The way things move has fascinated physicists from Newton to Einstein. But until now few physicists appreciated how widely the laws of movement apply. From understanding how cell membranes let in proteins to how elementary particles behave at the speed of light, scientists are realising the common features – and essential differences – in the movement of matter of all shapes and sizes.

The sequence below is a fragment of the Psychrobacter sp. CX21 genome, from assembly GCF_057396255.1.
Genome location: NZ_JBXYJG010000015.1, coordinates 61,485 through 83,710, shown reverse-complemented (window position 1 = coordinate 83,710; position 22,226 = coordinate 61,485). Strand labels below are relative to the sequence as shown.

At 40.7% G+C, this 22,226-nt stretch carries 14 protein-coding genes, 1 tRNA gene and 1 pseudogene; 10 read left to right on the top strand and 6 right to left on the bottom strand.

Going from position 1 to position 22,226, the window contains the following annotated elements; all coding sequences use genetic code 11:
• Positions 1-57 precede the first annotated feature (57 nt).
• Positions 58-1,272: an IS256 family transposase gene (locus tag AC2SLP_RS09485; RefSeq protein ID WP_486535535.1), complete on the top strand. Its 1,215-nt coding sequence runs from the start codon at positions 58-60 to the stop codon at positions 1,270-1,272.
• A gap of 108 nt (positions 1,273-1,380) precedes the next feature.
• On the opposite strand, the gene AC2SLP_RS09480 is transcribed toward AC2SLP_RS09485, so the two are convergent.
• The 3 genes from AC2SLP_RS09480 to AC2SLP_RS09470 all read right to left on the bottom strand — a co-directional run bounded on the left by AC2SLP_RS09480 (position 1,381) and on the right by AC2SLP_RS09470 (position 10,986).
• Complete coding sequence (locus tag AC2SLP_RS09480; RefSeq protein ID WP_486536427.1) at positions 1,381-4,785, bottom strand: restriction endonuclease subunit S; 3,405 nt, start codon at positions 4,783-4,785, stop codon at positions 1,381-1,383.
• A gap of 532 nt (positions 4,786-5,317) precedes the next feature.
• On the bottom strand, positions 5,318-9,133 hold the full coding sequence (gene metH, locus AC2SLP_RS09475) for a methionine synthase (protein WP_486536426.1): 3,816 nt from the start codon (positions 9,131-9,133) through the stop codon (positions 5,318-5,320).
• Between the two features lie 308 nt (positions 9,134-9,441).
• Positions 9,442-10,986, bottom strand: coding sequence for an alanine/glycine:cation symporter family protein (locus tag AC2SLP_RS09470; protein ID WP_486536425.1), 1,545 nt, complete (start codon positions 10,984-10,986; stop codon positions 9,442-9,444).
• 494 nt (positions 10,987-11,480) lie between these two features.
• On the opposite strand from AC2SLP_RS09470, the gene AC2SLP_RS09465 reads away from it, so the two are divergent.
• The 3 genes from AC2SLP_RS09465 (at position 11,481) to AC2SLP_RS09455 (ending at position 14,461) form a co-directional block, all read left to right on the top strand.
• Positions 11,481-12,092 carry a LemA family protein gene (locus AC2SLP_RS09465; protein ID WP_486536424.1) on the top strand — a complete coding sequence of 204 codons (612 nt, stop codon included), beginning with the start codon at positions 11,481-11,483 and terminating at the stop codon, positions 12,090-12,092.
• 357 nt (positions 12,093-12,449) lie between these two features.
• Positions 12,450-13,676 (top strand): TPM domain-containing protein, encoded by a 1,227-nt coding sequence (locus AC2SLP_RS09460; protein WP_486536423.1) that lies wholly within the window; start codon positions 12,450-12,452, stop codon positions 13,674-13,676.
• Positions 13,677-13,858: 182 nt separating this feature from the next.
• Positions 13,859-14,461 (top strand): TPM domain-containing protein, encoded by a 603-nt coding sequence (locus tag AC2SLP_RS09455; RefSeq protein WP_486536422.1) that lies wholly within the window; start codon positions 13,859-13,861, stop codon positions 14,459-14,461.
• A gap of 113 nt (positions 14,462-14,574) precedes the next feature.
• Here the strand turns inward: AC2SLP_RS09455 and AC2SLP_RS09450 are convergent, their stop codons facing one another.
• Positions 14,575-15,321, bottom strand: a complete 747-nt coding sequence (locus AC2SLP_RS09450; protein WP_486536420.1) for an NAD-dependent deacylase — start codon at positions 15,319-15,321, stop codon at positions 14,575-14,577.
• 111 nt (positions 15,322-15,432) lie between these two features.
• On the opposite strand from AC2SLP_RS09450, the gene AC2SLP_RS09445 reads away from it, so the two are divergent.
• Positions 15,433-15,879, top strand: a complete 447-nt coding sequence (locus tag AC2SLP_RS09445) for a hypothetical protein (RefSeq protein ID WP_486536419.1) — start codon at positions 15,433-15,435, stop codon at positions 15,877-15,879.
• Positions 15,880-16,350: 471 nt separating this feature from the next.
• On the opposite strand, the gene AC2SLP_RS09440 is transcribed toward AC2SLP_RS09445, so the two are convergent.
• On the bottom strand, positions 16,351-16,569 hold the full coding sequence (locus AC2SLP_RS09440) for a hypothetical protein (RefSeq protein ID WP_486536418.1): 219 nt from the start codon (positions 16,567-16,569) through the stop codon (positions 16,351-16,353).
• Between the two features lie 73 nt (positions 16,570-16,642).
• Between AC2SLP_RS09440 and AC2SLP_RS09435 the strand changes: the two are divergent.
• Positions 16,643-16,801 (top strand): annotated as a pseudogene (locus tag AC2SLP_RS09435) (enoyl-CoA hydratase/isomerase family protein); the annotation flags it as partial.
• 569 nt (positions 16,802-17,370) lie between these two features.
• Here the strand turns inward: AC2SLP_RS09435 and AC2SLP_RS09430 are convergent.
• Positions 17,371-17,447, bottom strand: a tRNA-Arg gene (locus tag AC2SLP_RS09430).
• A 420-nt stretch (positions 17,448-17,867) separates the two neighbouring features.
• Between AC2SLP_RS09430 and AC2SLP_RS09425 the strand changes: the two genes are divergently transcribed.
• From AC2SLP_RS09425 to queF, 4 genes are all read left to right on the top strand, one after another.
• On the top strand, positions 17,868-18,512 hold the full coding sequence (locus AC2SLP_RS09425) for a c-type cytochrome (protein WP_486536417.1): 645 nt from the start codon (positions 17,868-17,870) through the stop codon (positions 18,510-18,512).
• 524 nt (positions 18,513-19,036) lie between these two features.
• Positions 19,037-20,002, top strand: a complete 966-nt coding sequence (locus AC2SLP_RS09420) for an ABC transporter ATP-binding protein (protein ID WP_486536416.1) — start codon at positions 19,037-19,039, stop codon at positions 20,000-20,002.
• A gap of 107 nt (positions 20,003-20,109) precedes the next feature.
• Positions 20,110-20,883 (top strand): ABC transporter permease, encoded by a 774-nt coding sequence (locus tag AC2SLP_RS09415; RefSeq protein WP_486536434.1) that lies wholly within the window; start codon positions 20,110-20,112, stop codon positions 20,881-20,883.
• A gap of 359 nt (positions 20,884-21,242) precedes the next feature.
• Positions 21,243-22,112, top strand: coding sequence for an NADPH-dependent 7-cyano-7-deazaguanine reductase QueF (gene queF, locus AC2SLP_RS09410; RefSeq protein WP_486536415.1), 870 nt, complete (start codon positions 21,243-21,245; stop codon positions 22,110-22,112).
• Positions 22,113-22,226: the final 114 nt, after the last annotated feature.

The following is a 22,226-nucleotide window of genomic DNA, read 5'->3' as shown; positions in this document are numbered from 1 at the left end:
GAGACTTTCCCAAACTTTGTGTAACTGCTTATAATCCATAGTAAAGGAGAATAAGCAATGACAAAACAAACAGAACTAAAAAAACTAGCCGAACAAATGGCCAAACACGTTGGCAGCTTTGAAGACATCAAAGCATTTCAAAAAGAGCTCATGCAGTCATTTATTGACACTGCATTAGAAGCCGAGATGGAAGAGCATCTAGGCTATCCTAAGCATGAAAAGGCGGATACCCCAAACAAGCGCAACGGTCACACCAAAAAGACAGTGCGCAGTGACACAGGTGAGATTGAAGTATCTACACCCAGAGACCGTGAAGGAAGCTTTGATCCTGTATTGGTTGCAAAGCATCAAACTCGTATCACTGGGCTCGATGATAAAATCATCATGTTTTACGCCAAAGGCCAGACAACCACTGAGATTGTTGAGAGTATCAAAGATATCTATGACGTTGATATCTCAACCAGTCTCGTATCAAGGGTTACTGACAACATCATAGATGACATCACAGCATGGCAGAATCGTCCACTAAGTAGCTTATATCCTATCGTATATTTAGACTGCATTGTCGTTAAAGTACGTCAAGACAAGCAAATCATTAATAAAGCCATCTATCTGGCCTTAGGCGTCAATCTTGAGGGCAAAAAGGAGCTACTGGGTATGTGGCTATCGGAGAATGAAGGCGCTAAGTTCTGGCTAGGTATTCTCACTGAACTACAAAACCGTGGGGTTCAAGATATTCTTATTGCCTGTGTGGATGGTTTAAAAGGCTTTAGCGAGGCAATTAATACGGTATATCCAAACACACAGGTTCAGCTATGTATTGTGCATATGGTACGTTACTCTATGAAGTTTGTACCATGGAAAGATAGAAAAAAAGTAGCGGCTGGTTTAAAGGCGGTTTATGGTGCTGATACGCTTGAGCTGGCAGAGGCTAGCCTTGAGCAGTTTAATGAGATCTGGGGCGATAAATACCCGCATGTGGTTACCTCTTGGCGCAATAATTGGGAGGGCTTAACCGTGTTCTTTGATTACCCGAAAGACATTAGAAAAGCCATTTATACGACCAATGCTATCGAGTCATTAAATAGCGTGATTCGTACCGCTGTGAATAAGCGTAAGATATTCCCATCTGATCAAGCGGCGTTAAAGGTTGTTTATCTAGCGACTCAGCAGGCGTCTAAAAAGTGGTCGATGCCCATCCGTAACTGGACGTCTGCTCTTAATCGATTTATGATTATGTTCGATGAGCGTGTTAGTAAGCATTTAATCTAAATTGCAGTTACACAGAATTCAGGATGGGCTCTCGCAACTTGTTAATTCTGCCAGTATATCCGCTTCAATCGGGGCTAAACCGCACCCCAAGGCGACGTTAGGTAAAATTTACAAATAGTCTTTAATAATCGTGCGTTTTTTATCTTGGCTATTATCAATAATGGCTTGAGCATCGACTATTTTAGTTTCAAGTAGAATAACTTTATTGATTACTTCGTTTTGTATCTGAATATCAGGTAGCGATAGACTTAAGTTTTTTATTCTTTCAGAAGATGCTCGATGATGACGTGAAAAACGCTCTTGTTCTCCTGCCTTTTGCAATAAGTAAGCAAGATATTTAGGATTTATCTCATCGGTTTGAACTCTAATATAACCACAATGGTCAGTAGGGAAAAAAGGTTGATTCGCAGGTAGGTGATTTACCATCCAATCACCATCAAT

At the recent CCP2007 conference supported by the European Science Foundation (ESF), researchers describe how molecules, particles and subatomic particles move and interact with each other. Using their expertise at macroscopic scales they have developed models that explain the movement of matter at the microscopic level. “Well known equations that explain the flow of water or the movement of air over an airplane’s wing can also be used to explain the way molecules move in our bodies or how protons collide at great speeds”, says Professor Raymond Kapral, a chemical physicist at the University of Toronto in Canada.
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